Tag Archives: NAFLD

Intermittent fasting for the management of NAFLD: Is there enough evidence?

DOI: 10.2478/amma-2023-0001

The pathogenesis of the non-alcoholic fatty liver disease (NAFLD) has been described as multifactorial, with genetic and environmental factors acting synergistically and causing excessive hepatic lipid accumulation, insulin resistance, and downstream pathogenetic insults. High-calorie diets, particularly those rich in foods with high (saturated) fat and sugar content, and sugar-sweetened beverages, are among the behavioral risk factors with a crucial role in the disease pathogenesis. In addition, meal frequency and meal timing appear to be relevant factors associated with NAFLD. Current guidelines recommend a hypocaloric, preferably Mediterranean diet as the main dietary intervention approach, but various other dietary models have been evaluated in patients with NAFLD. Among these, several intermittent fasting regimens have shown promising results. Diets based on Time-Restricted Feeding and Intermittent Energy Restriction have demonstrated some improvements in body adiposity, liver enzymes, and hepatic steatosis, but most studies included a small number of subjects, were of relatively short-duration, and used surrogate markers of NAFLD. The best intermittent fasting regimen for NAFLD is not yet known, and further well-designed research that evaluates the feasibility (mainly on long-term), safety and efficacy outcomes of these dietary interventions is still needed. Our review has evaluated the up-to-date information regarding the intermittent fasting dietary intervention in NAFLD and generated some key-point messages that are relevant to physicians and dietitians involved in the care of patients with NAFLD.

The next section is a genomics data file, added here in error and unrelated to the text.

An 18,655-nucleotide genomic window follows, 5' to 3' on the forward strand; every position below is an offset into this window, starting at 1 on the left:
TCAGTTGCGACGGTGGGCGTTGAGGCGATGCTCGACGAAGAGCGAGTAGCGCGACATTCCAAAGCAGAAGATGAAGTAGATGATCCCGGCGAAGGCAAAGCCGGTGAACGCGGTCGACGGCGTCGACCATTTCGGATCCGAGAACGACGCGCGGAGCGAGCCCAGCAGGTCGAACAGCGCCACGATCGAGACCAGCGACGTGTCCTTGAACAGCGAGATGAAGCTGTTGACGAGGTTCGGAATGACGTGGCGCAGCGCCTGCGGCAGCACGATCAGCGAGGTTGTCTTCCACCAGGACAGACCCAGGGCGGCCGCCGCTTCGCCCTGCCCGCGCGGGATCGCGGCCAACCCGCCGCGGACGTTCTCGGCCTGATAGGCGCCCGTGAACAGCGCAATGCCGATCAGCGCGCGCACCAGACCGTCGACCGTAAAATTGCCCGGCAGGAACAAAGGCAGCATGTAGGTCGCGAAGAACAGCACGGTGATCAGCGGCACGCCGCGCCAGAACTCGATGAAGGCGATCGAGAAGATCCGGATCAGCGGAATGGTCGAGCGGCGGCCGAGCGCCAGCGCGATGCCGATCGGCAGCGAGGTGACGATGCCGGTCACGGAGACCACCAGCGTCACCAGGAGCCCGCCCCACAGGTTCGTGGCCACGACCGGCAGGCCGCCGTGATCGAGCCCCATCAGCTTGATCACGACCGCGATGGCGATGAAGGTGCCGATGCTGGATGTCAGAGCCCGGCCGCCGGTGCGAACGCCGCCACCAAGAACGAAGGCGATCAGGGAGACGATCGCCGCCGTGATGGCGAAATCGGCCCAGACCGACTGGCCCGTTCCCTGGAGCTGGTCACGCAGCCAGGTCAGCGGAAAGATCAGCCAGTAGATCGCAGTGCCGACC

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The Results of ARFI (Acoustic Radiation Force Impulse) Elastographic Assessment of Liver Aspect and NAFLD (Non-alcoholic Fatty Liver Disease) in Pediatric Obese Patients Compared to Normal-weight Children

Background: The incidence of obesity has dramatically increased in the last few years, and associated disorders such as non-alcoholic fatty liver disease (NAFLD) constitute a serious threat. The objective of our study was to assess the liver aspect of obese children and adolescents by real-time elastography, ARFI-technique, compared to the liver aspect of normal-weight children.
Methods: Eighty-six children, aged 3–18 years, admitted to the County Emergency Clinical Hospital of Tîrgu Mureș between 15 September 2010 and 15 April 2012, were recruited for the study. They were included in two groups: 39 overweight/obese children and 47 normal-weight healthy controls. We evaluated the liver-tissue elasticity by measuring the Shear Wave Velocity (SWV), globally and separately for segments 1 and 8 in order to detect possible differences beetween them, knowing that the caudate-lobe has it’s own vasculature; we also evaluated biochemical parameters (transaminases, etc). Correlations between SWV and laboratory tests were established using non-parametric Spearman correlation test.